I do not remember a time when I didn’t love Mexican food. I’m sure there was such a time—I was raised by Midwestern parents with a taste for bland, starchy food—but I don’t remember it. Nor do I remember my first taste of cumin or coriander. I can only assume that my first brush with Mexican food came in the form of tacos served for hot lunch at school.
It’s just as well that I don’t remember that dark chapter of my personal history, because I adore Mexican food—and its cousin, Tex-Mex—so much that trying to imagine a life without it is just painful. One of the things I love most about living in Texas is that my grocery store makes fresh tortillas daily, and things that might be considered “specialty” foods elsewhere—things like piloncillo and queso fresco—are readily available. Being introduced to those ingredients opened up a whole new world of food that I couldn’t wait to try.
My kids are not quite so adventurous. My daughter will taste almost anything, unless it has a really strong smell. My son wants his food as simple as possible. He’s perfectly happy to eat a cheese quesadilla—but try to add pico de gallo, or some refried beans, and you’re in for a fight. I hate to make mealtime a battle, so I’m always trying to develop recipes that everyone will eat, if not enjoy.
This recipe for Chicken and Black Bean Enchiladas, which I made for dinner tonight, comes pretty close to meeting that requirement—it satisfies my craving for Tex-Mex without a lot of the spice my son can’t stomach. He doesn’t care for beans, either, but it would be easy to leave them out (or make a few plain chicken enchiladas before adding beans to the filling mixture.) The beans add fiber and protein, and they help stretch the filling mixture further than it would go otherwise, but plain chicken enchiladas are tasty too. I add beans because their nutritional value helps me to justify the creamy sauce poured over these lovelies.
There are several ways to make this recipe less labor-intensive. You can buy a rotisserie chicken and shred the meat once you get home. At some grocery stores, you can buy your onions already chopped. And of course you can buy a bag of shredded cheese—although pre-shredded cheese is considerably drier than cheese shredded at home, and I find that it doesn’t melt as smoothly.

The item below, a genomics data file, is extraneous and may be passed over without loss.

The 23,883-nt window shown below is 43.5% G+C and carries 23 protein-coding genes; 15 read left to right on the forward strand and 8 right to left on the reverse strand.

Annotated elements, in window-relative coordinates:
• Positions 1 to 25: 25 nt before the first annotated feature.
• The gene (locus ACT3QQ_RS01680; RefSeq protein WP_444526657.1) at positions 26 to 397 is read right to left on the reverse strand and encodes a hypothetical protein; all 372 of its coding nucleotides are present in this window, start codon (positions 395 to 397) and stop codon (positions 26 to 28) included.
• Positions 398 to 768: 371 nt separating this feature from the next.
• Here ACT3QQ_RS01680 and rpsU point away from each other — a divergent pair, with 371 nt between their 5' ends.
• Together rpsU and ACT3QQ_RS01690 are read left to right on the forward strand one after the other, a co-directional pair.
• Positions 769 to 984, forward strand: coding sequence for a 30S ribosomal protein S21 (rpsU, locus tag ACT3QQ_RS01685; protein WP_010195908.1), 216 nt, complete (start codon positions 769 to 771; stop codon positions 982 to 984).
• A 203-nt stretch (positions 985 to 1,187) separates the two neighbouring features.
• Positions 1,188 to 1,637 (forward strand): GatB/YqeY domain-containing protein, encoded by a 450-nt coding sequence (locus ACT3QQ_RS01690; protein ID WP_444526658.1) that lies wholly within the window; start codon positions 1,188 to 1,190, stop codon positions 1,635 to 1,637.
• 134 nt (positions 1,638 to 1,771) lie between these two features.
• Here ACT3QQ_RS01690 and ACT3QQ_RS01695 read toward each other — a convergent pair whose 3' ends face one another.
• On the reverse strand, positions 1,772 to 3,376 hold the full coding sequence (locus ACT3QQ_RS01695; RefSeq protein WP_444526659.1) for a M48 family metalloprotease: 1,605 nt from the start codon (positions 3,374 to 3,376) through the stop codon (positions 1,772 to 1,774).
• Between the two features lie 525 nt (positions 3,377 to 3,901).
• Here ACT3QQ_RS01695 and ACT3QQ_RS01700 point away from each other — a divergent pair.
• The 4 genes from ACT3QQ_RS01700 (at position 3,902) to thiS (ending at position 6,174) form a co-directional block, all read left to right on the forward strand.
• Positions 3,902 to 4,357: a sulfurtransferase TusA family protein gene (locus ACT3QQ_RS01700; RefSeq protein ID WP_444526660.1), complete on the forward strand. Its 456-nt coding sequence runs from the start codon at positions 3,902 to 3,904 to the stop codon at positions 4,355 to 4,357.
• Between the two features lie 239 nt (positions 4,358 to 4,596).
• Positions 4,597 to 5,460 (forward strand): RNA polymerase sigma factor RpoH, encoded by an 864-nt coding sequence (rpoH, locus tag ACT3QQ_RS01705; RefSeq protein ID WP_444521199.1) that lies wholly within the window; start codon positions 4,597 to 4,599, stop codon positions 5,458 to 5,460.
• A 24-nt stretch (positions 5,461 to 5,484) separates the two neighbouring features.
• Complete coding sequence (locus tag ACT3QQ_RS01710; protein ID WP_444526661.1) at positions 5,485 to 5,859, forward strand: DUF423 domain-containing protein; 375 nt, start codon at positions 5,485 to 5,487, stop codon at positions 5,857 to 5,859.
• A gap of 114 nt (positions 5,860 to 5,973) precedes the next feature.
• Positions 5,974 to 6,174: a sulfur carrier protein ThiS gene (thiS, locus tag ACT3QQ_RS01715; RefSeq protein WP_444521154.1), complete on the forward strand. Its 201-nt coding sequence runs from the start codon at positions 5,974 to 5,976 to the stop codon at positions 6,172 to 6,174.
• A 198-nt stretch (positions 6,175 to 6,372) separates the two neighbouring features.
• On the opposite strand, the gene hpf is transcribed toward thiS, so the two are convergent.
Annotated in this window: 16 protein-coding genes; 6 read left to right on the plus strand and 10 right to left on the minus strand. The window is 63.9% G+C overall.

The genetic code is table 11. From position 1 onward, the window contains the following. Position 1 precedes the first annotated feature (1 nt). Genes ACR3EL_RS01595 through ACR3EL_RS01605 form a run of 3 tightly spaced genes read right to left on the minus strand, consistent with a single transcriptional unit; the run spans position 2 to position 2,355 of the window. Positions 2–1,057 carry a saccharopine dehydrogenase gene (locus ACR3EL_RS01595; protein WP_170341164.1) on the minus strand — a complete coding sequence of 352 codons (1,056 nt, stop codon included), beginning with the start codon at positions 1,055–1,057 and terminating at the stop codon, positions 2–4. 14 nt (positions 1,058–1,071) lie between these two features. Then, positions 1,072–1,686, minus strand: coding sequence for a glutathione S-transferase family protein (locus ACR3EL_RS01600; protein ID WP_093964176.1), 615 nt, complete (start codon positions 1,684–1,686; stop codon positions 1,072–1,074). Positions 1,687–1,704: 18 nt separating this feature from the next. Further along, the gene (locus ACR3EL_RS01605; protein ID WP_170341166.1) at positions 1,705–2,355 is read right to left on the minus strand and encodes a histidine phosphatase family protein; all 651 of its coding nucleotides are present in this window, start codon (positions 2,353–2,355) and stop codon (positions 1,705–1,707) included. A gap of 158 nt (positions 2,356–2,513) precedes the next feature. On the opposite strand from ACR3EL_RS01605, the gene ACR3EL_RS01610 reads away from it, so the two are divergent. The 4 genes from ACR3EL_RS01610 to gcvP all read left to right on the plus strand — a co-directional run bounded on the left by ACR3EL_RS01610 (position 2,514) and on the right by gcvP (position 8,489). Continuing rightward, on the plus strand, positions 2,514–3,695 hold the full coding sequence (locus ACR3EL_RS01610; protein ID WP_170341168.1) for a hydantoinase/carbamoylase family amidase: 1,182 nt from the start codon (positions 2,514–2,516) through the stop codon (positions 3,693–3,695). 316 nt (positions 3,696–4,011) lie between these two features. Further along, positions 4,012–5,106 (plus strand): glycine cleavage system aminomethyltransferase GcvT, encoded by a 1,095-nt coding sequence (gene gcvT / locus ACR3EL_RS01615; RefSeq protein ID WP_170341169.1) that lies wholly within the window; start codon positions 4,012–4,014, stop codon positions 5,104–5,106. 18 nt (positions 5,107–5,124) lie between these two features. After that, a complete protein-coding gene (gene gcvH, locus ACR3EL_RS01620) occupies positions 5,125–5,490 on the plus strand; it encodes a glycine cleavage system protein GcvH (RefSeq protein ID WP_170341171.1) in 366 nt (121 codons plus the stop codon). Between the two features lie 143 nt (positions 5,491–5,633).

Chicken and Black Bean Enchiladas
12 to 16 6-inch tortillas
½ cup chopped onion
2 cloves garlic, minced
2 cups cooked chicken, cubed or shredded
1 can (15 oz.) black beans
1 can (4 oz.) diced green chilies
3 T. butter
3 T. flour
2 tsp. coriander
2 cups chicken broth
2 cups shredded Monterrey Jack cheese
1 cup sour cream
Preheat the oven to 350 degrees. Over low heat, sauté onions and garlic with a smidge of butter until softened. Scrape them into a medium bowl; add the chicken, beans, green chilies, and ½ cup of the shredded cheese. Stir it all together and set the bowl aside.
In the same pan, again over low heat, melt the rest of the butter and whisk in the flour. Add the coriander, whisk again, and cook 2 or 3 minutes, until thick and bubbly. Add the chicken broth slowly, whisking to keep the mixture smooth. Bring the sauce back to a slow bubble and allow it to cook for 5 more minutes, whisking occasionally to keep everything thick and smooth. Move the pan off the heat. Now stir in 1 cup of the shredded cheese and the sour cream.
Keep the sauce off the heat while you assemble the enchiladas. It will cool, but that’s okay. Everything goes in the oven soon.
Lightly coat a 9 x 13 inch pan with cooking spray. Add ½ cup of the cheese sauce to your filling mixture and stir one more time to combine. Spread about ¼ cup of the filling mixture down the middle of a tortilla; roll each side over the filling and place in your prepared pan, seam side down. Repeat this process with the remaining tortillas and filling. You’ll want to place the enchiladas close to each other, so they don't unwrap during baking, but leave enough room for the sauce to get between them. Don’t worry about how many enchiladas you end up with, and don’t worry about their arrangement in the pan. As long as they’re relatively close to each other, you’re fine.
When you’re finished rolling the enchiladas, pour the sauce evenly over the pan and sprinkle with the remaining ½ cup cheese. Bake them for 25 minutes, until the top is nicely browned and the sauce is bubbly.